Common ground on Biblical inerrancy

After a day of more watching than participating in (yet) another round of Scripture inerrancy debates on the internet I’m more convinced than ever that it’s an unwinnable (on either side) debate that, in the end, leaves people pretty much where they started, howbeit, likely with raised blood pressure. Since I hold to the established “all things necessary to our salvation” stance of my denomination, I lean away from the “if Creation didn’t take a literal 6 days we can’t believe anything in the Bible” approach. Still, I’m not unsympathetic to reading the great stories of the Bible as literally true.

One problem I see is that those who caution against a fundamentalist inerrant position end up pointing out what they see to be “errors” in the Bible and, frankly, there’s plenty of ammunition. It’s obvious to me that the writers of Scripture generally wrote from their own limited view of the world. The Lord gave them terrific insights into how God works in the world, but, apparently, he didn’t mind it if the writers continued in their lack of knowledge of how the world works (round and not flat, etc.).

The problem for me is that I have no interest in being the person in a debate about the Bible who is pointing out “errors.” I have a high view of Scripture and believe I find in the Bible everything I need to know to be saved.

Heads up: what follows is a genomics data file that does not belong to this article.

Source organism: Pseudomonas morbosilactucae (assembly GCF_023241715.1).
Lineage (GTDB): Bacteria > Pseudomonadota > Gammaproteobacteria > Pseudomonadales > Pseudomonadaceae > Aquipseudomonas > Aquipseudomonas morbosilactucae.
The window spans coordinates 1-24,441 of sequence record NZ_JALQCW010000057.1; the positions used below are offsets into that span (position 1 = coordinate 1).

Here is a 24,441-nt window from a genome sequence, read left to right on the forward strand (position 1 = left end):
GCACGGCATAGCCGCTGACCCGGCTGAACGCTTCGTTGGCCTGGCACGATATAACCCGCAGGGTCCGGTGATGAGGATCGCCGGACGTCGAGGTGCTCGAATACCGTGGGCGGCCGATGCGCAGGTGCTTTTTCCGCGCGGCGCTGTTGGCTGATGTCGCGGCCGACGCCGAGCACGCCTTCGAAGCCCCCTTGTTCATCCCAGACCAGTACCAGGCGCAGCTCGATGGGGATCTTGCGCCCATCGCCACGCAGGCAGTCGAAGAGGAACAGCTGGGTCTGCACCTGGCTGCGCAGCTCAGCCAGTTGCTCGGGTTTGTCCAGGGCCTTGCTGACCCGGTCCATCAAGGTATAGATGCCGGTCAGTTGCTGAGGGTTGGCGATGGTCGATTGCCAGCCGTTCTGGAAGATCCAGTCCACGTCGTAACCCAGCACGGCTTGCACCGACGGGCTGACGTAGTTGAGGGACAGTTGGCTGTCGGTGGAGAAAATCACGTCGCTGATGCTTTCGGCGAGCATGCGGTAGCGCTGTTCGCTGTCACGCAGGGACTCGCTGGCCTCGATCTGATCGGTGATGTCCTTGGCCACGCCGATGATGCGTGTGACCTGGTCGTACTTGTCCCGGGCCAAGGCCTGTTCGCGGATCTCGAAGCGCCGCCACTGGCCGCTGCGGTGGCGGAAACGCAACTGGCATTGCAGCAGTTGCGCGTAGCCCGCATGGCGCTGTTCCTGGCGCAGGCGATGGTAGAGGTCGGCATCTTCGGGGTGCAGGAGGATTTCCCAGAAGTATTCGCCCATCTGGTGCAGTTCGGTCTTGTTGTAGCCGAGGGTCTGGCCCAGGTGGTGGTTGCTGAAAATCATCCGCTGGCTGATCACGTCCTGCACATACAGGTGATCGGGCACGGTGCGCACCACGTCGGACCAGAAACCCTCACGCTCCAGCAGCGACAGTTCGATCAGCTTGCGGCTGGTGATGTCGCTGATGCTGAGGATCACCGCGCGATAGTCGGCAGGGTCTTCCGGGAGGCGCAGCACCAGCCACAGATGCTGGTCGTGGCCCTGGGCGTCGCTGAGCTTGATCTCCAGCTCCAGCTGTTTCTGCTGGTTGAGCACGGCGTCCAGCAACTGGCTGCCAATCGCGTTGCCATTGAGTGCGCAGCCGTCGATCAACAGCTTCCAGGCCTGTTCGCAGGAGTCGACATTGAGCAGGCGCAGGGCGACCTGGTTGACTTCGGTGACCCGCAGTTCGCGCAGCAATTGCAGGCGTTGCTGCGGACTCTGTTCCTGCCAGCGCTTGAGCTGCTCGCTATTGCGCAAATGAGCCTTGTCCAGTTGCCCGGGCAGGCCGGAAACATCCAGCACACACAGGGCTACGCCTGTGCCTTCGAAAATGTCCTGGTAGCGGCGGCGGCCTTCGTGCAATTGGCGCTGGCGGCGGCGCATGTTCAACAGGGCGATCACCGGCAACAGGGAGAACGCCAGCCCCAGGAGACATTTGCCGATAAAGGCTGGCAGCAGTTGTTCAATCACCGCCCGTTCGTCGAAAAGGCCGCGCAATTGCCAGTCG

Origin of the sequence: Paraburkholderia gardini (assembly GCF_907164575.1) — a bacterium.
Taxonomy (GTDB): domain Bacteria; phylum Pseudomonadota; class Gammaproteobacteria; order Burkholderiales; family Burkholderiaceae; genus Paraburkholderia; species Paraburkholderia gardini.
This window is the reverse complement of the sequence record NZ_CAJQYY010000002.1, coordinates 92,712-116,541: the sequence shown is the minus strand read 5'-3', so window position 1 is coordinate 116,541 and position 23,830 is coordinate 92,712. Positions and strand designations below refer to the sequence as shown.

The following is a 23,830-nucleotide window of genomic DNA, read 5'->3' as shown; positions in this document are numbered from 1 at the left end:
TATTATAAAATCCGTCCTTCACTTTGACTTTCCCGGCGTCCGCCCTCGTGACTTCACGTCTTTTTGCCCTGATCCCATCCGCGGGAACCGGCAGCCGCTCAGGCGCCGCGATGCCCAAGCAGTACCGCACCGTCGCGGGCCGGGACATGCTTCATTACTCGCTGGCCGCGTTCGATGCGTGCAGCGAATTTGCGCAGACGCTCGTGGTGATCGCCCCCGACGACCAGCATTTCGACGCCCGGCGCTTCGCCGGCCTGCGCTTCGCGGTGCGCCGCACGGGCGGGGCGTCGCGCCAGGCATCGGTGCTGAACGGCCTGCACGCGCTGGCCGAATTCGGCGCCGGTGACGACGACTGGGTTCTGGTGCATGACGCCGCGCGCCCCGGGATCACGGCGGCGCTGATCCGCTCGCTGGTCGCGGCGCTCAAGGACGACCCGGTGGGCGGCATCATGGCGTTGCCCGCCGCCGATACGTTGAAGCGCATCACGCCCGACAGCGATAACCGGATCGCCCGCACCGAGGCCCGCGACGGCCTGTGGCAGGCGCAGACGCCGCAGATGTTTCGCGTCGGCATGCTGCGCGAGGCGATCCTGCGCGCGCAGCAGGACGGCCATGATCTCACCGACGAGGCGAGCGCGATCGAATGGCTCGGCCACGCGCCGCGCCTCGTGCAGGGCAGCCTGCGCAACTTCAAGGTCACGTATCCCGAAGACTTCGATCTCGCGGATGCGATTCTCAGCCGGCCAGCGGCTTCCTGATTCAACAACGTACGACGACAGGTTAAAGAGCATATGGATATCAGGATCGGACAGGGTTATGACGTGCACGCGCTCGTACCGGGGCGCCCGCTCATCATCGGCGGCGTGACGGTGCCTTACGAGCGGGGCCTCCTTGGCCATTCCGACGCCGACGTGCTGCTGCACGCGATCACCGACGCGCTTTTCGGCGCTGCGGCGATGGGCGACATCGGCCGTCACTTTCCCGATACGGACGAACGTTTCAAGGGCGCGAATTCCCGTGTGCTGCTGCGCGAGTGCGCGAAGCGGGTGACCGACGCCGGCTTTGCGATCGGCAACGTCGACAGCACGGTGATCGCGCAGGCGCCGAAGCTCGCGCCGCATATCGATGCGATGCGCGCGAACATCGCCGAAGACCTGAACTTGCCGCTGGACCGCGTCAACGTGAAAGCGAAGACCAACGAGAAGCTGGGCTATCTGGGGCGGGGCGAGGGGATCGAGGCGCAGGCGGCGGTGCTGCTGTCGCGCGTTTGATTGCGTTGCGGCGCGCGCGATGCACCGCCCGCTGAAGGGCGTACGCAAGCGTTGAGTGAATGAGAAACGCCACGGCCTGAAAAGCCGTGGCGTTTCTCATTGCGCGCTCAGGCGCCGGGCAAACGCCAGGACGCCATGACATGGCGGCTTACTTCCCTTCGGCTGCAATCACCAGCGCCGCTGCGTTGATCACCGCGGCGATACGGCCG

The answer, for me, is to decline to be a part of the debate at that level. Since our denomination believes the Bible inerrantly teaches us how to be saved I insist that the measure of its validity has to be whether or not it accomplishes its task. I firmly believe it does. To say it more simply, I think the purpose of the Bible is to teach us how to be saved and I believe the Bible accomplishes that task perfectly because its divinely inspired.

This approach actually helps me find common ground with my fundamentalist friends. They too believe that the Bible “inerrantly reveals the will of God concerning us in all things necessary to our salvation.” They go farther than that, but at least we agree at this, the most important point. Who knows, maybe we can build on that and avoid squabbling about our differences and do something for God instead?

3 thoughts on “Common ground on Biblical inerrancy

  1. Thanks for the "via media" comment Greg. It's either that or we can continue making one another punching bags "in the name of the Lord."

  2. I don't understand why people want to argue about the Bible. It says in 2 Peter 1:20-21 "Above all, you must realize that no prophecy in Scripture ever came from the prophet's own understanding, or from human initiative. No, those prophets were moved by the Holy Spirit, and they spoke from God." There are other scriptures that address this as well. So, why the arguement other than just to argue. I say to those who argue to pray together and let God lead them.

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